Advanced Computing
Research Institute

The ACRI, under the direction of Thomas Coleman, is concerned with scientific computation research and its application to engineering and scientific problems. Of particular importance is the use of advanced computer architectures and environments. The ACRI, a unit of the Cornell Theory Center, is closely connected with the CS departmentŃseveral faculty members and re-searchers are associated with it.

Current research projects include: the design and application of efficient numerical algorithms for continuous optimization problems, parallelizing compilers for scientific computation, the design of parallel algorithms for linear algebra and signal processing, the understanding and development of new methods for the numerical solution of differential equations, automatic grid generation, and large-scale inverse problems (e.g. image enhancement, tomography).

In addition to the basic algorithmic and systems research, work continues on several collaborative/application fronts. For example, in collaboration with a radiology research group at the University of Rochester, led by Professor R. Waag, the ACRI is developing new optimization-based parallel methods for ultrasonic imaging using diffraction tomography. The practical goal is to develop an ultrasonic device for medical diagnostics such as cancer detection. The computing demands are enormous: codes will be developed targeted toward the Theory CenterŐs 512 node IBM SP-2 parallel computer. Other collaborative/application activities include continuing work on discrete optimal control problems, in collaboration with Professor Christine Shoemaker of CornellŐs Civil and Environmental Engineering Department, applied to groundwater clean-up; and global optimization algorithms applied to molecular conformation problems, under joint NIH support with Professor Malvin Kalos, Director of the Cornell Theory Center, and Professor Harold Scheraga, the George and Grace Todd Professor of Chemistry Emeritus, Cornell.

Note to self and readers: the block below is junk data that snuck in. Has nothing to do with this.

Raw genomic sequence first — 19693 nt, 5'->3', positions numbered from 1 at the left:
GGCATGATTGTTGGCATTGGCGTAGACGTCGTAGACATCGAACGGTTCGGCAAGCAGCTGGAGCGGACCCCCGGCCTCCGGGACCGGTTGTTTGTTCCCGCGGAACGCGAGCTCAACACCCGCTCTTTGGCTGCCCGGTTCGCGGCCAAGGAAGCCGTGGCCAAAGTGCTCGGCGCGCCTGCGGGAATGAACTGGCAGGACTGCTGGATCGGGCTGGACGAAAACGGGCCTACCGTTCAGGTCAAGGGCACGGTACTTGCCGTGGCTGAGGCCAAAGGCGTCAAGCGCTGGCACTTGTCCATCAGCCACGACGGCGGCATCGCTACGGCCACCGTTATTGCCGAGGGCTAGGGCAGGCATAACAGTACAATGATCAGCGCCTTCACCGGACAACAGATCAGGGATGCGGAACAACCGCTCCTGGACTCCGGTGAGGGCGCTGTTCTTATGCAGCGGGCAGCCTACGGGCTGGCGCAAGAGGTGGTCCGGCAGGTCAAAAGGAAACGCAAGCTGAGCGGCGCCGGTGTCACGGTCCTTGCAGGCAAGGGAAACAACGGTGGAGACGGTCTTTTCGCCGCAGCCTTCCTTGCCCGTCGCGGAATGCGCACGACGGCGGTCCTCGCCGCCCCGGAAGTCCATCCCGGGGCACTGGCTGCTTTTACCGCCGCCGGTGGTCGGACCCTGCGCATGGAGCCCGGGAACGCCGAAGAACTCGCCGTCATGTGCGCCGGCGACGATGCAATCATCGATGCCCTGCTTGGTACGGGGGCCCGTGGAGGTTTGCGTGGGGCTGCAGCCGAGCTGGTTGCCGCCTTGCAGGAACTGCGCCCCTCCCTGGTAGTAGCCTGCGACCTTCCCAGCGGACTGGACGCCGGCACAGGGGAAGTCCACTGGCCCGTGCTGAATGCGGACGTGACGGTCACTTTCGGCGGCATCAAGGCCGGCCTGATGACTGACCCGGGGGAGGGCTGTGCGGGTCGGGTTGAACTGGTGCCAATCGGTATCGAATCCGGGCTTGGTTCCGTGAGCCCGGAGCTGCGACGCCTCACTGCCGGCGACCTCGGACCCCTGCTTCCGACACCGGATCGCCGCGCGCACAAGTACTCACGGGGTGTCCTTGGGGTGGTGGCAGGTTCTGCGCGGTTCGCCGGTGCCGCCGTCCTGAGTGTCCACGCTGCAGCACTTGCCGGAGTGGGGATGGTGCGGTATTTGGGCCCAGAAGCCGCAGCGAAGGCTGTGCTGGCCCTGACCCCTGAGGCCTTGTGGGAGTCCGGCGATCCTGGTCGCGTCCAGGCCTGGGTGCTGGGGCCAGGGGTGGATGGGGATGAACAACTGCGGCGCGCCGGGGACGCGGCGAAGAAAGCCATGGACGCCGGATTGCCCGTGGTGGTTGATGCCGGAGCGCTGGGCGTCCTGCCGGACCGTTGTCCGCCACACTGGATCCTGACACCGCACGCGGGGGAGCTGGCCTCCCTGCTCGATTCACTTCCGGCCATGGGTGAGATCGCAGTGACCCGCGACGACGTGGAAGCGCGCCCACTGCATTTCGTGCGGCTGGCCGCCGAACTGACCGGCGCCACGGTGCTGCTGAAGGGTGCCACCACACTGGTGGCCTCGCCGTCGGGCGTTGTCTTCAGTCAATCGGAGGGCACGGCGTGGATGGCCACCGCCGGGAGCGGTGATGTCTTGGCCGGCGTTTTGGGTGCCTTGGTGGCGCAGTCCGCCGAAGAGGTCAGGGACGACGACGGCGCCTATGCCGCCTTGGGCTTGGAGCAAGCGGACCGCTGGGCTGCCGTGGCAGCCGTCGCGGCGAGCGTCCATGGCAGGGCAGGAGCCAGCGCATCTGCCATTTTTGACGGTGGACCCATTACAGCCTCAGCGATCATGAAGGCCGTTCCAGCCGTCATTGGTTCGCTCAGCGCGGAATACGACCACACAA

This year saw a very active and productive visitor program in the ACRI. Fadil Santosa from the University of Delaware (now at University of Minnesota) visited for 9 months. Fadil, collaborating with ACRI Senior Research Associate Yuying Li, worked on various inverse problems, from image enhancement to electrical impedance tomography. Professor Anne Greenbaum of the Courant Institute of Mathematical Sciences, New York University, visited for 9 months under the sponsorship of the NSF Visiting Professorships for Women program. In addition to pursuing her research interests, primarily iterative linear algebra, Anne taught the research graduate course CS 721 and co-organized (with Nick Trefethen ) the weekly ACRI seminar in the spring. Professor Hans Stetter, Technical University of Vienna, visited for 6 months as part of his sabbatical. He continued his research on zero finding for systems of multivariate polynomials, developing methods that combine the best ideas from the symbolic and numerical communities. Professor Stephen Pope of CornellŐs Mechanical and Aerospace Engineering Department spent the first half of his sabbatical year in ACRI. Steve works on computational methods for turbulent combustion, especially particle methods, and is currently writing a book on this subject.

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Last modified: 20 November 1995 by Denise Moore (